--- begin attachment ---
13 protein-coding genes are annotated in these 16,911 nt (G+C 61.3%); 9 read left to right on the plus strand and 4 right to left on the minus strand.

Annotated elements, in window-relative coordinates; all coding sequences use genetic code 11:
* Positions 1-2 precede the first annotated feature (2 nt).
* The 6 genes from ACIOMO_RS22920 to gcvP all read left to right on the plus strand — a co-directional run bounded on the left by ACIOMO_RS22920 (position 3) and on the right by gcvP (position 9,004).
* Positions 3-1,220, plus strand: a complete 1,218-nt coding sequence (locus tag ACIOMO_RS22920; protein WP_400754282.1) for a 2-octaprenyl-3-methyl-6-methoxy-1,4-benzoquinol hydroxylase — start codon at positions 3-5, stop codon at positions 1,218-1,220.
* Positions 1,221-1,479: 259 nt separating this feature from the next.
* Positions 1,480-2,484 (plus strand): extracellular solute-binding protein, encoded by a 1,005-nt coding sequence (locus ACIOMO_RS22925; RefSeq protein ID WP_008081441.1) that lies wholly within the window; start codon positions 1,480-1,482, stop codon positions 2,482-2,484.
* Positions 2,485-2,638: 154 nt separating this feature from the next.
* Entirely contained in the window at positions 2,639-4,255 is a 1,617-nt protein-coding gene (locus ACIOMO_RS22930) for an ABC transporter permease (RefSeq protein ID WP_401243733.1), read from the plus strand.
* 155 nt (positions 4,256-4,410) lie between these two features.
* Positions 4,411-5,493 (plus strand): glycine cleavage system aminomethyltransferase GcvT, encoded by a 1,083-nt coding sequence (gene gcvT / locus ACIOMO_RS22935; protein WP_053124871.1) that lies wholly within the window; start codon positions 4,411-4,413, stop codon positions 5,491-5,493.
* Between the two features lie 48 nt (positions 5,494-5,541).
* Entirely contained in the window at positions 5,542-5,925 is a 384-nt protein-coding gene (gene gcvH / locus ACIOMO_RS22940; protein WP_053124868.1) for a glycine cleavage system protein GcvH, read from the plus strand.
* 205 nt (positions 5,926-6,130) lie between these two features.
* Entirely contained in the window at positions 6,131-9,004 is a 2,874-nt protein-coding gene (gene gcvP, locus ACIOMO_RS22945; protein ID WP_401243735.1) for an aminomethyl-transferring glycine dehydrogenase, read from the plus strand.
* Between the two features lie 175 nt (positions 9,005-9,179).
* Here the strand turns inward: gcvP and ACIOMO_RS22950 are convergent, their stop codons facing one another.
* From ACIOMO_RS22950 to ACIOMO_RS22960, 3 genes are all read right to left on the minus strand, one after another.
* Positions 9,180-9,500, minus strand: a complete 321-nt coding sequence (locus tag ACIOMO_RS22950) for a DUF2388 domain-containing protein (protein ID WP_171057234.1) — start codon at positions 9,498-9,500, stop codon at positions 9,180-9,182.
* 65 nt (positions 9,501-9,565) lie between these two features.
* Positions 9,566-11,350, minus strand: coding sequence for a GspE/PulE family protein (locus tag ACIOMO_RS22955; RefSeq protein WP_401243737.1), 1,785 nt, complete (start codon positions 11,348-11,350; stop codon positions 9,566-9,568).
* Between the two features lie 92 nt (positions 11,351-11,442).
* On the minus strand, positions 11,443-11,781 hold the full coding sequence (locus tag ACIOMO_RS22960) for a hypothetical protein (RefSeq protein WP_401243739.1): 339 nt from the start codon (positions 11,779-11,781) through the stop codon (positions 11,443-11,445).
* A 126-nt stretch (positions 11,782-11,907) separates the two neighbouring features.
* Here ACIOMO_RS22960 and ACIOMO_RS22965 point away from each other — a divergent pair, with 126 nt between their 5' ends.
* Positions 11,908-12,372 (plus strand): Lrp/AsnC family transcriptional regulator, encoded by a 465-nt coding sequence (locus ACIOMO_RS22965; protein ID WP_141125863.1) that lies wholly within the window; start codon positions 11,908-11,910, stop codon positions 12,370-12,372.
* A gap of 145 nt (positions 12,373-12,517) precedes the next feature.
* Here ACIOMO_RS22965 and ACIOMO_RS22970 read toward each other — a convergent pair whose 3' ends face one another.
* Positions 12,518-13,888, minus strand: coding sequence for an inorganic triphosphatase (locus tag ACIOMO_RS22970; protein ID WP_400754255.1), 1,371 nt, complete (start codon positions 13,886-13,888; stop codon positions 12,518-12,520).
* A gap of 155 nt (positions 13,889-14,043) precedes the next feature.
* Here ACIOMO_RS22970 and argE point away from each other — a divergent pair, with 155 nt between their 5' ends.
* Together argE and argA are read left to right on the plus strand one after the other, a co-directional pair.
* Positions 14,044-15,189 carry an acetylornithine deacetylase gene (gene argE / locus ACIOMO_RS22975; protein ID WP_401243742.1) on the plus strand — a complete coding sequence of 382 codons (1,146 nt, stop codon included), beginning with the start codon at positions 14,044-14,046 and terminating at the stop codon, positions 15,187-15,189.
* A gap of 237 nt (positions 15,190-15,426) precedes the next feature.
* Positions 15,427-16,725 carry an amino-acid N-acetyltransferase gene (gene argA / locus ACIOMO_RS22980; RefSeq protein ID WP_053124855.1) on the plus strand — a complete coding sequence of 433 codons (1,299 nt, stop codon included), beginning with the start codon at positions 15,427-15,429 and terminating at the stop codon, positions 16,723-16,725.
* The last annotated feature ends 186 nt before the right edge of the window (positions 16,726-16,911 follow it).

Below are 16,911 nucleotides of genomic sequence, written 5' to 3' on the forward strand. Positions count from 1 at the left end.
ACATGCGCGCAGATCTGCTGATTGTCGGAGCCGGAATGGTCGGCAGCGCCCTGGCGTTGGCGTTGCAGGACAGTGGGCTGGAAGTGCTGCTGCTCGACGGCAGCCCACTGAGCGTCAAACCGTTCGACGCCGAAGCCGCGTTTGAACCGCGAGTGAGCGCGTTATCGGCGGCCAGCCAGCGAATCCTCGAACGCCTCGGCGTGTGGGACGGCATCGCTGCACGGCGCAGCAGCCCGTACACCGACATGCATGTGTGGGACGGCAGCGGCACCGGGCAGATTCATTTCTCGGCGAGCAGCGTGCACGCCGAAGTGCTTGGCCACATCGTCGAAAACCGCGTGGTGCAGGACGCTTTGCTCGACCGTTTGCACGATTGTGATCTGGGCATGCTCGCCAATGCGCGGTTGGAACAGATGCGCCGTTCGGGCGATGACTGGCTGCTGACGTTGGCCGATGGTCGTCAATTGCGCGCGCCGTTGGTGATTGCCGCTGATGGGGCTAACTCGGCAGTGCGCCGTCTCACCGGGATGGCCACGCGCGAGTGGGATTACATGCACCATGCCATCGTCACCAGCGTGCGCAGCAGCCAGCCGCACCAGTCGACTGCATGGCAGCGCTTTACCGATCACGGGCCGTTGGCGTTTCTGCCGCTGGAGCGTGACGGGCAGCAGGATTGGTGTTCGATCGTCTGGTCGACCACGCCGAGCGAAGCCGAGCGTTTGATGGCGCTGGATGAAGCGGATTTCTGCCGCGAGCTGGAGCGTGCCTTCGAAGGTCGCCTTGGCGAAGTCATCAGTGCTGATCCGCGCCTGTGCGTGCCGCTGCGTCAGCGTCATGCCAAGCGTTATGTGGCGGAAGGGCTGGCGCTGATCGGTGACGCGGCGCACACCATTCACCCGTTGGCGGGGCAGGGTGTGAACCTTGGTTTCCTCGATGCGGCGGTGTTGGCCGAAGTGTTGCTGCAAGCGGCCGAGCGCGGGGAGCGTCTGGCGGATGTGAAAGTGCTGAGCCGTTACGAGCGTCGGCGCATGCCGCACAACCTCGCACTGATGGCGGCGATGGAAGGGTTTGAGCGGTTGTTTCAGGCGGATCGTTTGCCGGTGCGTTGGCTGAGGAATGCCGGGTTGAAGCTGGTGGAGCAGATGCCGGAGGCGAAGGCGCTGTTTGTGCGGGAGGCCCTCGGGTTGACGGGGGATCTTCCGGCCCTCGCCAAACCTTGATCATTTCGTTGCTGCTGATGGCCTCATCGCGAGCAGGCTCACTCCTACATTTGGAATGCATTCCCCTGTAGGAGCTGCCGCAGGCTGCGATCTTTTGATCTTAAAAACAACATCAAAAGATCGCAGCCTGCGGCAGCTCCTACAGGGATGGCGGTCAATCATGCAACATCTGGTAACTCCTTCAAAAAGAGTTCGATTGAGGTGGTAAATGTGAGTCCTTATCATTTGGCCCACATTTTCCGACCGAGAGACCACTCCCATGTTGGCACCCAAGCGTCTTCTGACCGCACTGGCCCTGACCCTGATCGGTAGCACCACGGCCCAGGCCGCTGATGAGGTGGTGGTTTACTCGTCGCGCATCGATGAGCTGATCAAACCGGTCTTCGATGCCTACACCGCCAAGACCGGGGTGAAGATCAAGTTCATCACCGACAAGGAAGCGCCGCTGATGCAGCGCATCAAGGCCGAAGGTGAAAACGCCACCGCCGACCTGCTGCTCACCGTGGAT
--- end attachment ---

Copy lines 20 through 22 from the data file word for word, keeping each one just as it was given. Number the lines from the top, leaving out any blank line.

* 65 nt (positions 9,501-9,565) lie between these two features.
* Positions 9,566-11,350, minus strand: coding sequence for a GspE/PulE family protein (locus tag ACIOMO_RS22955; RefSeq protein WP_401243737.1), 1,785 nt, complete (start codon positions 11,348-11,350; stop codon positions 9,566-9,568).
* Between the two features lie 92 nt (positions 11,351-11,442).